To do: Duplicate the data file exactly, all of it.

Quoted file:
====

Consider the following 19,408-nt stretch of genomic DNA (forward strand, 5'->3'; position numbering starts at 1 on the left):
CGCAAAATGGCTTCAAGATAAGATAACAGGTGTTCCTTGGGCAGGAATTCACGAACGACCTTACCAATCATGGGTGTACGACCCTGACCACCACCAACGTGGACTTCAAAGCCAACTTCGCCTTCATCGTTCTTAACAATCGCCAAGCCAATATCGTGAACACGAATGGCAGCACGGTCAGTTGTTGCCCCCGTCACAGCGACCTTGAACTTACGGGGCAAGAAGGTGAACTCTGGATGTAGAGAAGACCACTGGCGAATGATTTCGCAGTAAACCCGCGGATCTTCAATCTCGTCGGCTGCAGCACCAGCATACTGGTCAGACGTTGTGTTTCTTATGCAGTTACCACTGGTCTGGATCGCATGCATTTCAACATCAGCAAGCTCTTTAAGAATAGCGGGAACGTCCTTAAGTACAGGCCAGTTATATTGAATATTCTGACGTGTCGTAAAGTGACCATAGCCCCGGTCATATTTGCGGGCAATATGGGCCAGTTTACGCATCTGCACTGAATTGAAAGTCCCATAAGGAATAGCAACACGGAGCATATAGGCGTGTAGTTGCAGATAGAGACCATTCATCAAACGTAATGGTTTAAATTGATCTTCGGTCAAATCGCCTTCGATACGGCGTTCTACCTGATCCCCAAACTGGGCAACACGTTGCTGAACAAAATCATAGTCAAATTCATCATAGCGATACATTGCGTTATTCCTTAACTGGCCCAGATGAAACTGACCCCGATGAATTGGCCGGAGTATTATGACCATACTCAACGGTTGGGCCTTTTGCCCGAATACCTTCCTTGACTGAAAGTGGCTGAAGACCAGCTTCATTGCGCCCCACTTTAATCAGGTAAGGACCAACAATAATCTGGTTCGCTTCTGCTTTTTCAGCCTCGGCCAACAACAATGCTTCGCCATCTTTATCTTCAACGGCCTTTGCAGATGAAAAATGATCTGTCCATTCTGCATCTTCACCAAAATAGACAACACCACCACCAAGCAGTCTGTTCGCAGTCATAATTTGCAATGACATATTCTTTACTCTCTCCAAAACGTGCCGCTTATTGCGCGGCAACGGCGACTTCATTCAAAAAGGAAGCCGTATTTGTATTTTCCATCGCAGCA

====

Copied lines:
Consider the following 19,408-nt stretch of genomic DNA (forward strand, 5'->3'; position numbering starts at 1 on the left):
CGCAAAATGGCTTCAAGATAAGATAACAGGTGTTCCTTGGGCAGGAATTCACGAACGACCTTACCAATCATGGGTGTACGACCCTGACCACCACCAACGTGGACTTCAAAGCCAACTTCGCCTTCATCGTTCTTAACAATCGCCAAGCCAATATCGTGAACACGAATGGCAGCACGGTCAGTTGTTGCCCCCGTCACAGCGACCTTGAACTTACGGGGCAAGAAGGTGAACTCTGGATGTAGAGAAGACCACTGGCGAATGATTTCGCAGTAAACCCGCGGATCTTCAATCTCGTCGGCTGCAGCACCAGCATACTGGTCAGACGTTGTGTTTCTTATGCAGTTACCACTGGTCTGGATCGCATGCATTTCAACATCAGCAAGCTCTTTAAGAATAGCGGGAACGTCCTTAAGTACAGGCCAGTTATATTGAATATTCTGACGTGTCGTAAAGTGACCATAGCCCCGGTCATATTTGCGGGCAATATGGGCCAGTTTACGCATCTGCACTGAATTGAAAGTCCCATAAGGAATAGCAACACGGAGCATATAGGCGTGTAGTTGCAGATAGAGACCATTCATCAAACGTAATGGTTTAAATTGATCTTCGGTCAAATCGCCTTCGATACGGCGTTCTACCTGATCCCCAAACTGGGCAACACGTTGCTGAACAAAATCATAGTCAAATTCATCATAGCGATACATTGCGTTATTCCTTAACTGGCCCAGATGAAACTGACCCCGATGAATTGGCCGGAGTATTATGACCATACTCAACGGTTGGGCCTTTTGCCCGAATACCTTCCTTGACTGAAAGTGGCTGAAGACCAGCTTCATTGCGCCCCACTTTAATCAGGTAAGGACCAACAATAATCTGGTTCGCTTCTGCTTTTTCAGCCTCGGCCAACAACAATGCTTCGCCATCTTTATCTTCAACGGCCTTTGCAGATGAAAAATGATCTGTCCATTCTGCATCTTCACCAAAATAGACAACACCACCACCAAGCAGTCTGTTCGCAGTCATAATTTGCAATGACATATTCTTTACTCTCTCCAAAACGTGCCGCTTATTGCGCGGCAACGGCGACTTCATTCAAAAAGGAAGCCGTATTTGTATTTTCCATCGCAGCA